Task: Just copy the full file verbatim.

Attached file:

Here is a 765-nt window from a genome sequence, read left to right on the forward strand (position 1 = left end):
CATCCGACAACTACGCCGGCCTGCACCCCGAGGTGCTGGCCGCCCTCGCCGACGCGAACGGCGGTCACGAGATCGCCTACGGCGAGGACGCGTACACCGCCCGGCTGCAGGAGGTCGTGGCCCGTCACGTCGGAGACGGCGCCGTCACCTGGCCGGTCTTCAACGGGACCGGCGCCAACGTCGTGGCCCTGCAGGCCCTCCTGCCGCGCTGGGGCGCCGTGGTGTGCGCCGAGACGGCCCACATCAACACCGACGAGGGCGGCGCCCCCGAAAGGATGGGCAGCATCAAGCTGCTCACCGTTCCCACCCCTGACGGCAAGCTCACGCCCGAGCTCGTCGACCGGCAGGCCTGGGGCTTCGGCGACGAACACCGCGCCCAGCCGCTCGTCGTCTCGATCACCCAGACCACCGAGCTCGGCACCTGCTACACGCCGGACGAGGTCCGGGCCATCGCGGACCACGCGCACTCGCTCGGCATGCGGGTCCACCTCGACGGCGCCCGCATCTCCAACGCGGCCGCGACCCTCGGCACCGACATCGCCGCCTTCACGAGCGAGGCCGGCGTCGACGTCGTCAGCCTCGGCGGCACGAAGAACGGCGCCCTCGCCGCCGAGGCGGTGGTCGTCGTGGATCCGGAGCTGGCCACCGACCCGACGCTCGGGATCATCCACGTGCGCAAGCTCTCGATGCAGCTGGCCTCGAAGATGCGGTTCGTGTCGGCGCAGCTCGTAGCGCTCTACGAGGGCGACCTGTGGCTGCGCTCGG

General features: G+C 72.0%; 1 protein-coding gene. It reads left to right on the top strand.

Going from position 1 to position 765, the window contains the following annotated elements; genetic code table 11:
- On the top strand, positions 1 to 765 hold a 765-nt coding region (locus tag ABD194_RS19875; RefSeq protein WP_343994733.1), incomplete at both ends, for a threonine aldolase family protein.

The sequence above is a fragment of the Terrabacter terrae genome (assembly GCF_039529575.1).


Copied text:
Here is a 765-nt window from a genome sequence, read left to right on the forward strand (position 1 = left end):
CATCCGACAACTACGCCGGCCTGCACCCCGAGGTGCTGGCCGCCCTCGCCGACGCGAACGGCGGTCACGAGATCGCCTACGGCGAGGACGCGTACACCGCCCGGCTGCAGGAGGTCGTGGCCCGTCACGTCGGAGACGGCGCCGTCACCTGGCCGGTCTTCAACGGGACCGGCGCCAACGTCGTGGCCCTGCAGGCCCTCCTGCCGCGCTGGGGCGCCGTGGTGTGCGCCGAGACGGCCCACATCAACACCGACGAGGGCGGCGCCCCCGAAAGGATGGGCAGCATCAAGCTGCTCACCGTTCCCACCCCTGACGGCAAGCTCACGCCCGAGCTCGTCGACCGGCAGGCCTGGGGCTTCGGCGACGAACACCGCGCCCAGCCGCTCGTCGTCTCGATCACCCAGACCACCGAGCTCGGCACCTGCTACACGCCGGACGAGGTCCGGGCCATCGCGGACCACGCGCACTCGCTCGGCATGCGGGTCCACCTCGACGGCGCCCGCATCTCCAACGCGGCCGCGACCCTCGGCACCGACATCGCCGCCTTCACGAGCGAGGCCGGCGTCGACGTCGTCAGCCTCGGCGGCACGAAGAACGGCGCCCTCGCCGCCGAGGCGGTGGTCGTCGTGGATCCGGAGCTGGCCACCGACCCGACGCTCGGGATCATCCACGTGCGCAAGCTCTCGATGCAGCTGGCCTCGAAGATGCGGTTCGTGTCGGCGCAGCTCGTAGCGCTCTACGAGGGCGACCTGTGGCTGCGCTCGG

General features: G+C 72.0%; 1 protein-coding gene. It reads left to right on the top strand.

Going from position 1 to position 765, the window contains the following annotated elements; genetic code table 11:
- On the top strand, positions 1 to 765 hold a 765-nt coding region (locus tag ABD194_RS19875; RefSeq protein WP_343994733.1), incomplete at both ends, for a threonine aldolase family protein.

The sequence above is a fragment of the Terrabacter terrae genome (assembly GCF_039529575.1).